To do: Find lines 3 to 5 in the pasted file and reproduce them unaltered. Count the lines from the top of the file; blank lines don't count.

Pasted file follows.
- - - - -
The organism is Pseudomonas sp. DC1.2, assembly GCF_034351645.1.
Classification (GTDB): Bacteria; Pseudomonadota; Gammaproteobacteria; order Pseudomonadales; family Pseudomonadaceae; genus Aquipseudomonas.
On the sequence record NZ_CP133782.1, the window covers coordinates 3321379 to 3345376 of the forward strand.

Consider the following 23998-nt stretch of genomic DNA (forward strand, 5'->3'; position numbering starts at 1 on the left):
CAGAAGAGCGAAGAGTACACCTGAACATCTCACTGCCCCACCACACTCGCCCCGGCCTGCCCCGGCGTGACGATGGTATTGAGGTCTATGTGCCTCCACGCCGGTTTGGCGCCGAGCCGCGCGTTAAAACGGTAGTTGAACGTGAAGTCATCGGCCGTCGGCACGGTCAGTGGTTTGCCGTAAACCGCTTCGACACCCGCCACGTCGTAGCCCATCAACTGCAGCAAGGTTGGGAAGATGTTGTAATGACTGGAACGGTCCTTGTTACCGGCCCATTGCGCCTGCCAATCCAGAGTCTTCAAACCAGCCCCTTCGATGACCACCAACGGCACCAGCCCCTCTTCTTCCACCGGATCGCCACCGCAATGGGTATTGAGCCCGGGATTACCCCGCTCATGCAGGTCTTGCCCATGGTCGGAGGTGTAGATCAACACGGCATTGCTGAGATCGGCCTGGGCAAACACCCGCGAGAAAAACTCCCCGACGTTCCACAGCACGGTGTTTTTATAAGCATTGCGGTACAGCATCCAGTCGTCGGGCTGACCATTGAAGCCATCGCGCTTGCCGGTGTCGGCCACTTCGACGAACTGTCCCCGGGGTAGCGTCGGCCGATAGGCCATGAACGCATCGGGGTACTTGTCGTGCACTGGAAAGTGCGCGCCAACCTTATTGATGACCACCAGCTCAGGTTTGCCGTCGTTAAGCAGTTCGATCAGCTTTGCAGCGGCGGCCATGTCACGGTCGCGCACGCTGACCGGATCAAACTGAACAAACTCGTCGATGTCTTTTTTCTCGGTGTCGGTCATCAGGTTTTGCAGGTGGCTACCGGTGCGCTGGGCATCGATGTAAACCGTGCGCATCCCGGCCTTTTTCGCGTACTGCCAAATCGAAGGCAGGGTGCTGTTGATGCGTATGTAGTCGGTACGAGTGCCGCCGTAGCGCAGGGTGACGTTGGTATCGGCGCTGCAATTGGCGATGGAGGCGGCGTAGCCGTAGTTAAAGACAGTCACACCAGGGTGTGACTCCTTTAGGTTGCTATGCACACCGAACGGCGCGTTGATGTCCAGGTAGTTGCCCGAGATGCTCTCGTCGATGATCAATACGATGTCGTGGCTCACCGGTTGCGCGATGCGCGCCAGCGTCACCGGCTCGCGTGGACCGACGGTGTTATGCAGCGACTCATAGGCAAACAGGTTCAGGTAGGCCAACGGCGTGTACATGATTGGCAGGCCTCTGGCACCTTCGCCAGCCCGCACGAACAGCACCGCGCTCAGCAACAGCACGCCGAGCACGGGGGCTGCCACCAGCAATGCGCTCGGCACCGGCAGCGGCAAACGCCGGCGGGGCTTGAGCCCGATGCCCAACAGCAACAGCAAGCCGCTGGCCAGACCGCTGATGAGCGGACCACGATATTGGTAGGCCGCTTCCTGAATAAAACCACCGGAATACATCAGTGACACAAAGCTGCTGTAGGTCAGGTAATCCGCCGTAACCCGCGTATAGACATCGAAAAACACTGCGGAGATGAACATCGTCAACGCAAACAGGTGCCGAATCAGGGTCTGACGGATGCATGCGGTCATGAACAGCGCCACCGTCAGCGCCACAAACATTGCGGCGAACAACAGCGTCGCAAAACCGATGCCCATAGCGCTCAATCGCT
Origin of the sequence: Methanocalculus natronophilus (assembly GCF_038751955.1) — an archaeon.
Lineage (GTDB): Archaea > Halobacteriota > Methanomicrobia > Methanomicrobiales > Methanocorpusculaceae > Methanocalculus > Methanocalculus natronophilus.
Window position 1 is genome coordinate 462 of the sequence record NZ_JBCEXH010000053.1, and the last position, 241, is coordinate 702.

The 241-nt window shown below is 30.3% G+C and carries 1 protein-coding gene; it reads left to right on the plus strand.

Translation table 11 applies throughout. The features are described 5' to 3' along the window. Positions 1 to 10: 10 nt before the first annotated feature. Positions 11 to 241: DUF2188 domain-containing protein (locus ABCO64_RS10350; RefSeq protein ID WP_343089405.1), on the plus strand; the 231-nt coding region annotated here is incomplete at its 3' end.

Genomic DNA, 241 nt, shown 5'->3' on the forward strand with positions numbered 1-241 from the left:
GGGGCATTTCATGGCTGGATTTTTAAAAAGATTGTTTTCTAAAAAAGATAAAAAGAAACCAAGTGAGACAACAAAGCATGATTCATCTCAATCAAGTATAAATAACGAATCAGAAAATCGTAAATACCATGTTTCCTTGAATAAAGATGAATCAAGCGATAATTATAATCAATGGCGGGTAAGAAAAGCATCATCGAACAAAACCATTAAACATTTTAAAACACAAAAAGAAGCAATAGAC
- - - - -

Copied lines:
On the sequence record NZ_CP133782.1, the window covers coordinates 3321379 to 3345376 of the forward strand.

Consider the following 23998-nt stretch of genomic DNA (forward strand, 5'->3'; position numbering starts at 1 on the left):
CAGAAGAGCGAAGAGTACACCTGAACATCTCACTGCCCCACCACACTCGCCCCGGCCTGCCCCGGCGTGACGATGGTATTGAGGTCTATGTGCCTCCACGCCGGTTTGGCGCCGAGCCGCGCGTTAAAACGGTAGTTGAACGTGAAGTCATCGGCCGTCGGCACGGTCAGTGGTTTGCCGTAAACCGCTTCGACACCCGCCACGTCGTAGCCCATCAACTGCAGCAAGGTTGGGAAGATGTTGTAATGACTGGAACGGTCCTTGTTACCGGCCCATTGCGCCTGCCAATCCAGAGTCTTCAAACCAGCCCCTTCGATGACCACCAACGGCACCAGCCCCTCTTCTTCCACCGGATCGCCACCGCAATGGGTATTGAGCCCGGGATTACCCCGCTCATGCAGGTCTTGCCCATGGTCGGAGGTGTAGATCAACACGGCATTGCTGAGATCGGCCTGGGCAAACACCCGCGAGAAAAACTCCCCGACGTTCCACAGCACGGTGTTTTTATAAGCATTGCGGTACAGCATCCAGTCGTCGGGCTGACCATTGAAGCCATCGCGCTTGCCGGTGTCGGCCACTTCGACGAACTGTCCCCGGGGTAGCGTCGGCCGATAGGCCATGAACGCATCGGGGTACTTGTCGTGCACTGGAAAGTGCGCGCCAACCTTATTGATGACCACCAGCTCAGGTTTGCCGTCGTTAAGCAGTTCGATCAGCTTTGCAGCGGCGGCCATGTCACGGTCGCGCACGCTGACCGGATCAAACTGAACAAACTCGTCGATGTCTTTTTTCTCGGTGTCGGTCATCAGGTTTTGCAGGTGGCTACCGGTGCGCTGGGCATCGATGTAAACCGTGCGCATCCCGGCCTTTTTCGCGTACTGCCAAATCGAAGGCAGGGTGCTGTTGATGCGTATGTAGTCGGTACGAGTGCCGCCGTAGCGCAGGGTGACGTTGGTATCGGCGCTGCAATTGGCGATGGAGGCGGCGTAGCCGTAGTTAAAGACAGTCACACCAGGGTGTGACTCCTTTAGGTTGCTATGCACACCGAACGGCGCGTTGATGTCCAGGTAGTTGCCCGAGATGCTCTCGTCGATGATCAATACGATGTCGTGGCTCACCGGTTGCGCGATGCGCGCCAGCGTCACCGGCTCGCGTGGACCGACGGTGTTATGCAGCGACTCATAGGCAAACAGGTTCAGGTAGGCCAACGGCGTGTACATGATTGGCAGGCCTCTGGCACCTTCGCCAGCCCGCACGAACAGCACCGCGCTCAGCAACAGCACGCCGAGCACGGGGGCTGCCACCAGCAATGCGCTCGGCACCGGCAGCGGCAAACGCCGGCGGGGCTTGAGCCCGATGCCCAACAGCAACAGCAAGCCGCTGGCCAGACCGCTGATGAGCGGACCACGATATTGGTAGGCCGCTTCCTGAATAAAACCACCGGAATACATCAGTGACACAAAGCTGCTGTAGGTCAGGTAATCCGCCGTAACCCGCGTATAGACATCGAAAAACACTGCGGAGATGAACATCGTCAACGCAAACAGGTGCCGAATCAGGGTCTGACGGATGCATGCGGTCATGAACAGCGCCACCGTCAGCGCCACAAACATTGCGGCGAACAACAGCGTCGCAAAACCGATGCCCATAGCGCTCAATCGCT